Foundation Week Day One: the ‘visitors’, climate change and Puccini

Caroline Hartnell

Caroline Hartnell

When we arrived to set up our Alliance table yesterday morning, there was already a buzz of activity as people put the finishing touches to their stands in the interactive fair. Work was still going on to finish the Gulbenkian Foundation’s Darwin exhibition. The film corner was almost up and running.

Sadly, the idea of bringing in ‘the public’ to see what foundations really get up to is probably a non-starter. It would be a brave member of the public who climbed the steps up to The Square, entered the big glass foyer, got themselves a visitor’s badge, and started to look around. But there are a lot of visitor’s badges, and my impression is that a lot of people connected to the foundation world who wouldn’t usually attend the EFC’s annual meeting have come for the open days beforehand. There is a great choice of sessions to attend as well as the exhibits and films.

The one session I went to on the first day was one on climate change called ‘Climate Change Post-Copenhagen: Stepping Up Action’. It was during this session that Kumi Naidoo, director of Greenpeace International, said he ‘strongly agrees with the CIA and the Pentagon when they say that the biggest threat to security and world peace is climate change’ – not organizations he often finds himself agreeing with, I’m sure!

One of the big issues about climate change is how to convince people that there’s a problem and they need to make changes. And one of the most interesting things to emerge from this session was that we constantly get it wrong. At Copenhagen, several speakers suggested, the European team failed to make the case to developing countries because they just talked about the need to cut emissions. We have to start differentiating approaches: emerging economy countries want to carry on industrializing so we have to talk about clean industrialization not just cutting emissions. Africans are more interested in deforestation than in cutting emissions.

A related question is why the science, which seems overwhelming, matters so little to people? What does lead to social change? Kumi commented that he finds that talking about creating a future for children and grandchildren is often a better approach than dwelling on the science. The fact that people’s acceptance of climate science seems to be so volatile, and so open to being eroded by the unearthing of a few dodgy emails from a handful of climate scientists, certainly suggests to me that somehow many people are not engaging with the facts of climate science at a deep level even if they do apparently accept them.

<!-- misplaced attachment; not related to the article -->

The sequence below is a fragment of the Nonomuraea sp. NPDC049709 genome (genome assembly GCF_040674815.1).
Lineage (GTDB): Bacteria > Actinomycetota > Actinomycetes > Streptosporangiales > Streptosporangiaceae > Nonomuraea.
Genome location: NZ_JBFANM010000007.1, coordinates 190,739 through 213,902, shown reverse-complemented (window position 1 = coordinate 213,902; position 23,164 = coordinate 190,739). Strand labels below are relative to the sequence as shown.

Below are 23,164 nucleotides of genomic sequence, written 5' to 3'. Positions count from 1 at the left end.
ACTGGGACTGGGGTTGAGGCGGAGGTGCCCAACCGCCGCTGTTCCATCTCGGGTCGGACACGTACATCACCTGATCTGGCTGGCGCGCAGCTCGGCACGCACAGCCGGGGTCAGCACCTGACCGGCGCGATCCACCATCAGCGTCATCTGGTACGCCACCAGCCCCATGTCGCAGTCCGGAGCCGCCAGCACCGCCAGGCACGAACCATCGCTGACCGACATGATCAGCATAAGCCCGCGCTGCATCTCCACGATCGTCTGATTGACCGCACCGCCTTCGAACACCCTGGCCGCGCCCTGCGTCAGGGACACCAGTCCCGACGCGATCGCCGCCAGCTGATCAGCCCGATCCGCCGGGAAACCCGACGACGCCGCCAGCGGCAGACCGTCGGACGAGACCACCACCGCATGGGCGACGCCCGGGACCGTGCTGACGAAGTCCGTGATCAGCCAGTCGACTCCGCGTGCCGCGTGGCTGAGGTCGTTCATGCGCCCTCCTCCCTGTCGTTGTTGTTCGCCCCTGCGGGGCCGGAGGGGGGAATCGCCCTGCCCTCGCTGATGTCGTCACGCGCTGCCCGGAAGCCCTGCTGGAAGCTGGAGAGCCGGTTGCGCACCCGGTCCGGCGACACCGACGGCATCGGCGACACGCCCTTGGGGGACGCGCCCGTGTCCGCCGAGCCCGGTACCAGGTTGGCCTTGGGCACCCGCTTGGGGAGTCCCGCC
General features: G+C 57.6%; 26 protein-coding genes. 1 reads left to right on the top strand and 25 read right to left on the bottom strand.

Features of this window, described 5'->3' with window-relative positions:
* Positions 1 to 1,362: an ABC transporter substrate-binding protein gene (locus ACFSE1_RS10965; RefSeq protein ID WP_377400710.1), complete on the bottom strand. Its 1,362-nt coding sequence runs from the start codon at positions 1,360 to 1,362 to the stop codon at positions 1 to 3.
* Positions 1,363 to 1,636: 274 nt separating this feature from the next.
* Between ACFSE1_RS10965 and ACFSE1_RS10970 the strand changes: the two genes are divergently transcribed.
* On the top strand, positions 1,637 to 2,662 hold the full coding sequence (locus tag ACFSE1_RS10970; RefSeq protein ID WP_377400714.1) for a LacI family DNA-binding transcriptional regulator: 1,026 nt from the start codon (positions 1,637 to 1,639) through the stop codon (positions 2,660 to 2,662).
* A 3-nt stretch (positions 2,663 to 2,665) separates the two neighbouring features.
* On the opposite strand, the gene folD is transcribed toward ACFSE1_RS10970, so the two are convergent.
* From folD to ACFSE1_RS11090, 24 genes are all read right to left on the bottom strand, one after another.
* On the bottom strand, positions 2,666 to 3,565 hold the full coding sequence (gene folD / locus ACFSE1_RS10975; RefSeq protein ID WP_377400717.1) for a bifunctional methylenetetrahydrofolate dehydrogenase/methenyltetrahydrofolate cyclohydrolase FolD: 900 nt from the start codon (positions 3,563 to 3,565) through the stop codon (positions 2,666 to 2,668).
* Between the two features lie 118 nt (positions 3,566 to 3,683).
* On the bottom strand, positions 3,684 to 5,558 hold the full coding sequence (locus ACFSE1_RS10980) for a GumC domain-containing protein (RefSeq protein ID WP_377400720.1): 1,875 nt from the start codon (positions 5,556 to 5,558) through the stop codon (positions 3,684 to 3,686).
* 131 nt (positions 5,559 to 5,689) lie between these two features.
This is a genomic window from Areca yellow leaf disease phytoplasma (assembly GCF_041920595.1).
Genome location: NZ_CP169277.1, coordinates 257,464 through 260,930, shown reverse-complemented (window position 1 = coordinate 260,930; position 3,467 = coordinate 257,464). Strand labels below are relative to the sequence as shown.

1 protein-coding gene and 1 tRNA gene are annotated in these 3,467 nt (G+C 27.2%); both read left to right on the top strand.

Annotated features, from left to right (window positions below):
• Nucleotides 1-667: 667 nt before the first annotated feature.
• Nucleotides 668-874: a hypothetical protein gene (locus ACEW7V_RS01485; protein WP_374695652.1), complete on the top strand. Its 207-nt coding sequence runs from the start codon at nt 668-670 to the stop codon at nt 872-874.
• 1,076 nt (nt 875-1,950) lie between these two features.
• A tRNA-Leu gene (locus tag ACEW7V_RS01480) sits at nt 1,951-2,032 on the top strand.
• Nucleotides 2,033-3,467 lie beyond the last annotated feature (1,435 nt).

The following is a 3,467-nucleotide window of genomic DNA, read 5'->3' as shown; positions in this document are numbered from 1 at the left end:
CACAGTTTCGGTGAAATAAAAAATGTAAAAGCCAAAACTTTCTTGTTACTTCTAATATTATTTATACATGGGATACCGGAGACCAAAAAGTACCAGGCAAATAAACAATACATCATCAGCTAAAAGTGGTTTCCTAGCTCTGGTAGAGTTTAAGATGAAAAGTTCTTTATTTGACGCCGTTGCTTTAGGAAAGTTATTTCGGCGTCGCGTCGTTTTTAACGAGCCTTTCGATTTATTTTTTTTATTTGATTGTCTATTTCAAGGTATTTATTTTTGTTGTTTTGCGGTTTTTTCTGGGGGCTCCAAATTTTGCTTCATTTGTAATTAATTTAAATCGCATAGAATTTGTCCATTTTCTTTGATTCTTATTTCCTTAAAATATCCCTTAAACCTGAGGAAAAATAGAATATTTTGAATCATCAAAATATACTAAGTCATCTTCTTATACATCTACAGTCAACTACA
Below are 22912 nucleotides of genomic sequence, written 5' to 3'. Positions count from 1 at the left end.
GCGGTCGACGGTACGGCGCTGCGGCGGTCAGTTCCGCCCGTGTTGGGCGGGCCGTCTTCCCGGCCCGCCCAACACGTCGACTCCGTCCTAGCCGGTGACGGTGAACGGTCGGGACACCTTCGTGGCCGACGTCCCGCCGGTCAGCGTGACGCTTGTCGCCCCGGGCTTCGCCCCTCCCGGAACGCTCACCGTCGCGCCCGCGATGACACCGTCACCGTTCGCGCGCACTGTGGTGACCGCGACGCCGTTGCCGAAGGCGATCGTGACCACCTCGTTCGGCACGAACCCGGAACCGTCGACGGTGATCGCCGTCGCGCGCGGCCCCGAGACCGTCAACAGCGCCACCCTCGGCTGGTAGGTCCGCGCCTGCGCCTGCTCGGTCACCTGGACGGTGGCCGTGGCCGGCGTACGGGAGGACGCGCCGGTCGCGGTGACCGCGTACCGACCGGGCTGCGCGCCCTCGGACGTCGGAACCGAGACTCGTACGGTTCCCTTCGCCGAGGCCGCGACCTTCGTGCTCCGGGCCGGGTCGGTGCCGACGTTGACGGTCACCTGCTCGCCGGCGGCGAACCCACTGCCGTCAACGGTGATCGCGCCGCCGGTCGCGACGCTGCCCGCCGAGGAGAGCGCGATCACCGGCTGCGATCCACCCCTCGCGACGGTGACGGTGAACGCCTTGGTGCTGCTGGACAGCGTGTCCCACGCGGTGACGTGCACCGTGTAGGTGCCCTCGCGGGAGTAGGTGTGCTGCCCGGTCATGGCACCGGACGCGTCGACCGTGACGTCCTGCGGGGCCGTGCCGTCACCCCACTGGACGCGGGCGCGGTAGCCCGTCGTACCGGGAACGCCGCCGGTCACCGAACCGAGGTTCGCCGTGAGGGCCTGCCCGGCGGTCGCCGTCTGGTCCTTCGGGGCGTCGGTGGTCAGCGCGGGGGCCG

Kumi also made the point that if you speak the truth about the science, you encourage despair rather than activism. You need to find actions that everyone can take – as with the 1010 campaign, where people commit themselves to reduce their carbon emissions by 10% by the end of 2010.

Another very clear lesson to emerge from the session was that faced with the urgency of climate change we need to seek unusual partners, and bring together even bigger coalitions, including corporates, parts of the political spectrum that are not usually involved, faith-based organizations, civil society activists.

And not just civil society activists … Kumi revealed he has an agreement with the CEO of one of the top 15 global countries that they will both get arrested at an action they will take together – although one speaker questioned whether a CEO chaining himself to a fence is really the best way to move corporate behaviour. Isn’t it better to engage in shareholder activism and make a business case? Jules Kortenhorst of the European Climate Foundation insisted on the need for both approaches. ECF has funded hard-core activism at coal-fired power stations and approaches geared towards making the business case.

Andrew Kingman of Mozambique-based Micaia raised the hard question about unsustainable consumption levels. Don’t we need to be arguing the case for reducing consumption, educating children not to expect a cupboard full of Nike trainers? Kumi Naidoo agreed that this question is the elephant in the room, the question that most of us never answer. To carry on with our present lifestyles, we need five planets. If we don’t have a Plan B, we don’t have a planet.

It is clearly not possible for everyone in the world to enjoy the standards of living of people in North America and Europe and other developed countries; the world’s resources are simply not enough. Yet why should developing countries aspire to a lower level when we in the West are not prepared to sacrifice any aspect of our comfortable lifestyles? This elephant seems to me to be enormous.

The day ended with an operatic concert courtesy of Fondazione Banca del Monte di Lucca, with two male and two female singers performing a selection of Puccini’s most famous arias. Puccini was born in Lucca and died in Brussels, in 1924. A wonderful concert ended with the interruption of a shrieking alarm (if there had been a fire, we weren’t taking any notice). All four singers were on stage for a second encore. The pianist hesitated for a moment, then the tenor Fulvio Oberto took on the challenge and his astonishingly powerful voice soared above the siren. A great demonstration of how to respond in times of crisis! Foundations note!

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